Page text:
A very few young Tibetans have been in the same situation – smacking into a dead-end with their parents or political status, and then finding their own routes and solutions. Tenzin did with what the educator Angela Duckworth terms ‘grit.” Grit means the ability to dig deep, tolerate discomfort and disappointment, and keep fighting even if it seems at times that a good outcome is far away. This grit, and the achievements that ultimately came with it, have made Tenzin a role model. He has that rare ability to understand the language of every new Champions League player, how to get ready for game time, and especially how to be a great goalkeeper despite the advance of years that might slow reflexes just a touch. He and those Tibetans in Indian I-League in their own ways, are showing young Tibetan players a road to success, just as Kagawa and Son are doing for Japan and Korea, respectively.
Tenzin is also not shy in the documentary about addressing the role of the Tibetan National Sports Association, which still selects a national team as if completing a project proposal rather than a part of a regular sports program. I hope that the recent change in TNSA administration will open both the door to a consistent national team and create windows of opportunity for our young players. Tenzin shares the sentiments of his Tibetan national soccer teammates, who on their return from CONIFA games who in ONE voice requested for the continued support from the public, and visionary planning and guidance from TNSA and CTA leadership. There is urgency in this request. If the appeal goes unheard, interest in the community will die, and new talent will never emerge as it should. It is time for us to make soccer more than a mere game. Our Tibetan leaders can use the sport and the values and virtues it builds to great national advantage. In order to do this, we need to understand the potential of soccer, and learn how it can promote our national interest and efforts.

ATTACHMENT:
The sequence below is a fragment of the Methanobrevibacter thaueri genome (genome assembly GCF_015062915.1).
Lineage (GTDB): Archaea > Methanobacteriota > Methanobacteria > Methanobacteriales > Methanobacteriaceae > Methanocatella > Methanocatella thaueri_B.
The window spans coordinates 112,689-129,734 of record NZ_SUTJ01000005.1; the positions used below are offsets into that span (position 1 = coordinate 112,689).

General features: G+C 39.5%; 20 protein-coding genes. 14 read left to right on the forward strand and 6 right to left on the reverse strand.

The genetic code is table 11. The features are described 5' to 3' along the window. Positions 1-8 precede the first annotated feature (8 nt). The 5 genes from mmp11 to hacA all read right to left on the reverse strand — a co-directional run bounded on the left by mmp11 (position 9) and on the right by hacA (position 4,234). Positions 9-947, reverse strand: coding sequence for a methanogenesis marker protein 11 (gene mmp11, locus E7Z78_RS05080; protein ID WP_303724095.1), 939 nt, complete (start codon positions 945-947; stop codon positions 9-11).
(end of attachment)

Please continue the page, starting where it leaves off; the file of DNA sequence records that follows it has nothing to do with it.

We have come a long way and we have already done some of the hardest parts. For several years, CTA has been giving special consideration to TNSA programming with financial support. Currently, we are on the verge of moving TNSA from TCV to CTA under the Department of Health, with new offices under construction. There are four TNSA permanent staff members, and a new executive director with expertise in sports management. TNSA international chapters are actively involved in the TNSA program with the generous financial support. These are great achievements, all in line, in the sense of seeing games and sports as an important entity of a nation that like Tenzin, we all have a “dream to keep”.
Tenzin has two goals, one to defend and the other one to achieve. Defending happens in the goalmouth, the latter, more important one is to achieve his dream goal no matter what it takes. With this documentary, it will inspire many young Tibetan soccer players, and let’s dream and hope that one day when half the world gets up early and beats the drums of victory across the globe, it will be in celebration of a Tibetan goal.
*Thank you, Tibet TV for the wonderful Tibetan sports documentary.
(Views expressed are his own)
The author is a coordinator of Tibetan National Sports Association (TNSA) in North America.